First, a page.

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So, this will be split into two very different instructables, either instructable could be followed to get two different custom Holgas.
The Holga is a camera made by Lomo, and is well known for being the cheapest and easiest way to get into Lomography.
To help define Lomography I have borrowed this paragraph from Batness' Instructable on 'How to paint a plastic camera.' (I think he may have borrowed it from wikipedia)
There are many people interested in using medium-format plastic cameras to take photos these days. Translation; film cameras are back in! Using this retro type of camera, you can take "vintage" ye-olde looking photographs.
This new trend was likely started by Lomography . Lomography emphasizes casual, snapshot photography. Characteristics include over-saturated colors, off-kilter exposure, blurring, "happy accidents," and photographers are encouraged to take a lighthearted approach to their photos, and use these techniques to document everyday life. (<--oh noes Wikipedia!)
In this Instructable we will cover-
- Removing the viewfinder and replacing it with a useful little light.
- Prepping and Painting the camera.
- Adding a nice layered paper effect on the grips.
Step 1: Materials, and Tools Needed.
- A Lomo Holga (between £16 and £40 dependant on specifics of the model)
- Black Direct to metal spray paint
- A small LED circuit
- Two Part Epoxy Resin (aroldyte)
- Some pages from an interesting book (mine was a chinese red book)
- Brush on metallic paint (you can bust open a silver marker pen in a push)
- A 46mm step up ring (step up to your most used filter size)
- Some thin scrap plastic
- Black marker pen (sharpie, used for touching up in some areas)
- Masking tape
- PVA, Woodglue, Elmers Glue
- Scalpel, X-acto, Stanley knife, Boxcutter
- Small files
- Paint brushes
- plyers (may be used for breaking some plastic
- Soldering iron (optional, if you are wiring up your own led circuit)
- Small flat head screwdriver
- Medium cross head screwdriver
Step 2: Remove the Top Section.
The Holga in its cheap toy nature, is also very easy to take apart, which makes it a great base model for us modders.
To remove the top of the Holga, we first need to remove the film advancing knob.
Carefully slide a thin screwdriver under the knob, and rotate it slightly to allow you to get a firm hold, pull straight up to break the bond between to knob and the advancing spool. The glue is strong, but also cheap, so can be easily broken.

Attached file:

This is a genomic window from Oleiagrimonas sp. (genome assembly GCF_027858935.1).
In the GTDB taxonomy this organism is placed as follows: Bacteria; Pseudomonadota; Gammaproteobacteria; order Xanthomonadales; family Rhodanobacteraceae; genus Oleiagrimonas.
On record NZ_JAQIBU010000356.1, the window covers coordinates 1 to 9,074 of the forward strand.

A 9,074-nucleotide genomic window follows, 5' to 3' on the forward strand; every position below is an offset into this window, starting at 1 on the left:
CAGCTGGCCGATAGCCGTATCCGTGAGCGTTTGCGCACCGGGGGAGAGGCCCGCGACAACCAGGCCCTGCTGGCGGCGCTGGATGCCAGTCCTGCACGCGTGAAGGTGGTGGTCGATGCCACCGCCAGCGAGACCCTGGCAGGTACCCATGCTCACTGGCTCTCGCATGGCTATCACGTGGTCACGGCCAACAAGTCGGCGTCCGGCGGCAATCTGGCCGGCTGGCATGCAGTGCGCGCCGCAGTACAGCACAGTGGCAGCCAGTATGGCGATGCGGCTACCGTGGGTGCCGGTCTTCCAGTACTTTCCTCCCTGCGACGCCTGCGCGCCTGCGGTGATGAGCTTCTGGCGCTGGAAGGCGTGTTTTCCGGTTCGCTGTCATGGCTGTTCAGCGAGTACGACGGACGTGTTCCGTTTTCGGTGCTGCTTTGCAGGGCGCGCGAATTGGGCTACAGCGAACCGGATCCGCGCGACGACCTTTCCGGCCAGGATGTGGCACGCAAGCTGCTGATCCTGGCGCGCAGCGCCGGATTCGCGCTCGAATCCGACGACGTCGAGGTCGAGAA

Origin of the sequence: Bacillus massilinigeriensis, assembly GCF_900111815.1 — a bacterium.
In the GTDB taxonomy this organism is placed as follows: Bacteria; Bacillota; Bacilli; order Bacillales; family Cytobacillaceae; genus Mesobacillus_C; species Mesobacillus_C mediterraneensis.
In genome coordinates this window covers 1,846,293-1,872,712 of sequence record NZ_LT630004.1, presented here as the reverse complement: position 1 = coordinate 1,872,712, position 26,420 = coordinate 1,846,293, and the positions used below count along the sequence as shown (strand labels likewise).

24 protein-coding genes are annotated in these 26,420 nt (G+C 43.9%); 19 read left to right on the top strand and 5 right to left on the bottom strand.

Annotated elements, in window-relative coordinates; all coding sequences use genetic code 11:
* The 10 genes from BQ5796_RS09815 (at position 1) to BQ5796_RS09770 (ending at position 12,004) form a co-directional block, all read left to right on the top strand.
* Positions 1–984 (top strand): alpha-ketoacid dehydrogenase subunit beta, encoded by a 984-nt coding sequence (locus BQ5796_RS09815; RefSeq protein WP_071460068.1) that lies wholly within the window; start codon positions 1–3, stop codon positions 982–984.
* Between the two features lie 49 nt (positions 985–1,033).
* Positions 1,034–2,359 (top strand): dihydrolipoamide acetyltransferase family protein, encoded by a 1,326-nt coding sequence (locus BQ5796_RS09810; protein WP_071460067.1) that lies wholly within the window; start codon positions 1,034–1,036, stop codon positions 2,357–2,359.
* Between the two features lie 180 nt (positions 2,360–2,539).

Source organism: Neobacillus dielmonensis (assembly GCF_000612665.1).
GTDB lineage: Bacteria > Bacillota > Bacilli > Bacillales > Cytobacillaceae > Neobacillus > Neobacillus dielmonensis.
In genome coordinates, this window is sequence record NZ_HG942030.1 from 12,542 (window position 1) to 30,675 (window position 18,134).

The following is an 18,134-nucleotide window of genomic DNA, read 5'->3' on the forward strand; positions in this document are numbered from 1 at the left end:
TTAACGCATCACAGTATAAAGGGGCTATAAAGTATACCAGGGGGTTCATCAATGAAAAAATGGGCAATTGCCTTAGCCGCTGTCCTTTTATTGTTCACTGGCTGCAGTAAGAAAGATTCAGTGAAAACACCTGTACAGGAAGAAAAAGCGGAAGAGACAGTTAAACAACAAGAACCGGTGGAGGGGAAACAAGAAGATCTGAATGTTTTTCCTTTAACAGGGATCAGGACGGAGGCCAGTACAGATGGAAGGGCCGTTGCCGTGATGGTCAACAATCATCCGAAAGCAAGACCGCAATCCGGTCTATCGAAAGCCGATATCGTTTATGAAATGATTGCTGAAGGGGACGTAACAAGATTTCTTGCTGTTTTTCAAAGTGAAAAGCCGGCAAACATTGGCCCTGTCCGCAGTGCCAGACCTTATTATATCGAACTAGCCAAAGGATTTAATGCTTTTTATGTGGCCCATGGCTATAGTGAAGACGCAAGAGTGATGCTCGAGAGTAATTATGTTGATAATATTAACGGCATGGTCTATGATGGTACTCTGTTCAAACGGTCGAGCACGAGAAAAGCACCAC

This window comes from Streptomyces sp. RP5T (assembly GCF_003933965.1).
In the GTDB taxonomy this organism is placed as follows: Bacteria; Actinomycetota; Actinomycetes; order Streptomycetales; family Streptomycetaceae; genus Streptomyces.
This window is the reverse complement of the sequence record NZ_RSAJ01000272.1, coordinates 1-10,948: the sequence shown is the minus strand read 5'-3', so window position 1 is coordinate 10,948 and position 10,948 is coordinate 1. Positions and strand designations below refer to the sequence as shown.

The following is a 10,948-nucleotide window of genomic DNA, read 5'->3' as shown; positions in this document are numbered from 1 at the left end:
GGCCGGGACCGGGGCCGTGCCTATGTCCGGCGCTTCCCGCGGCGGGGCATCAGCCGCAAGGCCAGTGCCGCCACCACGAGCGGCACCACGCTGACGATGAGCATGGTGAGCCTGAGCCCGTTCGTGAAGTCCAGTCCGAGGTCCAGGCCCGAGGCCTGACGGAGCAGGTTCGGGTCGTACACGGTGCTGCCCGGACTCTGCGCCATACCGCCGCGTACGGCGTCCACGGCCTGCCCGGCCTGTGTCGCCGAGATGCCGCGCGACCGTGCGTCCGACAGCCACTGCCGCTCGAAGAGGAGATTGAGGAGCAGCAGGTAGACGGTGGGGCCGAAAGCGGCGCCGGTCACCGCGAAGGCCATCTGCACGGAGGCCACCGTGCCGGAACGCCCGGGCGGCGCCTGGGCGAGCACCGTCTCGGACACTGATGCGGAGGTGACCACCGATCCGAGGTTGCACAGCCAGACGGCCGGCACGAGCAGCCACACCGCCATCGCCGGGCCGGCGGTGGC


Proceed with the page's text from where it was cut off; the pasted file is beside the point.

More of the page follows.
Once you have this removed you will see two small screws, these plus another screw on the opposite side need to be removed also.
Lift the entire top section straight up. If you have one of the versions with a flash, you will need to make sure you do not loose the little black plastic switch.
Be sure to discharge your camera flash fully, so as not to shock your self on the flash circuit.
Step 3: Fitting an LED
The view finder on the Holga does very little in terms of helping to take a picture. Most the time you can get a more accurate shot by 'pointing and shooting'.
With the advice in hand I went about making better use of the space.
This may vary a little if you are using the non flash version of the camera.
First you need to slide out the two plastic elements that make up the viewfinder, hold onto the front one, we will use that later.
Using your pliers slowly bend the plastic side of the veiwfinder until it becomes weak and snaps off.
I had already sourced an LED circuit from a cheap torch, which I also cut out the battery holder from. We still want to change the batteries easily, so I made this hatch face the outside.
Using a combination of a sharp knife, and your pliers, and even a coping saw, enlarge the rear view finder to accommodate your battery holder.
I also drilled a hole to the side of the battery holder to fit my push switch from the circuit.
Using epoxy resin glue the LED, battery holder and switch in place.
The last three pictures show the camera with the switch fitted, and a test of the LED.
Step 4: Reassemble.
Putting the top on the Holga should be fairly easy, as long as you kept your wires short, and did not throw your screws away.